Hallelujah Livingstone’s first day in this place was about to begin; and he figured his only way out was to be sent someplace worse.
“A-a-a-w-w,” Hallelujah groaned, at 6:03am, and rolled his 6-foot-6-inch frame over on the two-inch thick slab of rubber that covered his metal-framed cot.
“A-a-a-w-1! . . . What in the blazes is that?!”
The guards, aides, nurses, counselors, and blood-hounds were arriving for duty and letting the heavy, double-metal doors slam behind them, giving an electric jump-start to any sleeping soul within fifty feet of the seventh floor’s entrance.
And Hallelujah, who was known by most as “Stone,” now hated to wake up – at any time of day, in any way. It meant that his brain – or something – would start up again with all of that “You’re no good . . . Look at the mess you’ve made of yourself . . . you’re life – everybody’s life . . . You never cared about anybody but yourself.” And he wouldn’t be able to shut it off for the next 15 hours – not for a second.
“You evil trash,” it started. And Stone cringed in pain.
“Good morning, Mr. Livingstone!” a cheerful, bright and gangly young man, of no more than 20 years, smiled from Stone’s doorway. “Breakfast is in the Community Room.”
“Look at that!” Stone’s brain attacked, sounding like something other than his brain. “That kid has a real job. A responsible job . . . And here you are – 26 years old and still can’t support your pitiful self. You oughtta be ashamed.”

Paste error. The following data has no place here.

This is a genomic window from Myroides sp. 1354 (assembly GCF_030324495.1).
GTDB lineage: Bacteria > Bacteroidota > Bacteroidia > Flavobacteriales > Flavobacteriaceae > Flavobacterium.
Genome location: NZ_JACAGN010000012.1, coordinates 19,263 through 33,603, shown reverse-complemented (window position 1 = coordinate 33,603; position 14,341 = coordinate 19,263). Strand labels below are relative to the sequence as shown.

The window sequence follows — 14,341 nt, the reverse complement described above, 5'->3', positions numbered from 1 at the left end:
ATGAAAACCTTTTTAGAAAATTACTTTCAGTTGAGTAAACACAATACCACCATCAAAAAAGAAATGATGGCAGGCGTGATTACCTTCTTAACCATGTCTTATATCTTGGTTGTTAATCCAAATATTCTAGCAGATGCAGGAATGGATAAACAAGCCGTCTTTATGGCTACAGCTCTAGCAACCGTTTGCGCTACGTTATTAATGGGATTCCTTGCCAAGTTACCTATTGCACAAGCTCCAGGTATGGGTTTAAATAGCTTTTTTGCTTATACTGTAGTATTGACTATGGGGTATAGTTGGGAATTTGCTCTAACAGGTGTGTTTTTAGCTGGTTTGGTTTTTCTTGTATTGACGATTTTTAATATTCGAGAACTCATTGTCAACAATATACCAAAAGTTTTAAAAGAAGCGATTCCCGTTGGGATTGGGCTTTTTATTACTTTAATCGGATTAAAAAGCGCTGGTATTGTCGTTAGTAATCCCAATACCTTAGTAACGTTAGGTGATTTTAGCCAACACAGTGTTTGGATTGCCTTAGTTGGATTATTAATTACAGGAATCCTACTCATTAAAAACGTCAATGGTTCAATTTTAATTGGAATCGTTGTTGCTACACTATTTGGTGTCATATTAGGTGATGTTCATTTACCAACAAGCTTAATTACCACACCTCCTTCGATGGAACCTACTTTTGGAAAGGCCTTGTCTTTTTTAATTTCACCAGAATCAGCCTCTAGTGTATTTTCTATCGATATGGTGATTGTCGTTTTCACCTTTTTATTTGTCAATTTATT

Stone glanced at the young man – an aide on this floor – and quickly noticed his ring.
“How do like that?!” mocked Stone’s miserable brain – or something. “That kid is married . . . and you’ve never kept a woman for more than two dates . . . Because . . . you just don’t . . . CARE . . . about anybody! . . . Do you, sociopath?!”
Stone grabbed his head and pushed his hands frantically, over and over, through his dark, shoulder-length, red hair.
“No!” he groaned. “No, blast it,” but he believed what that sound in his brain was telling him.
“Easy, Mr. Livingstone,” the young aide comforted. “It’s not the best breakfast in the world, but it’s not that bad.”
Stone twitched and jerked his head to the left. His eyes darted. His right hand went frantically through his hair again. “I’m sorry,” he said to the aide, “I wasn’t yelling at you.”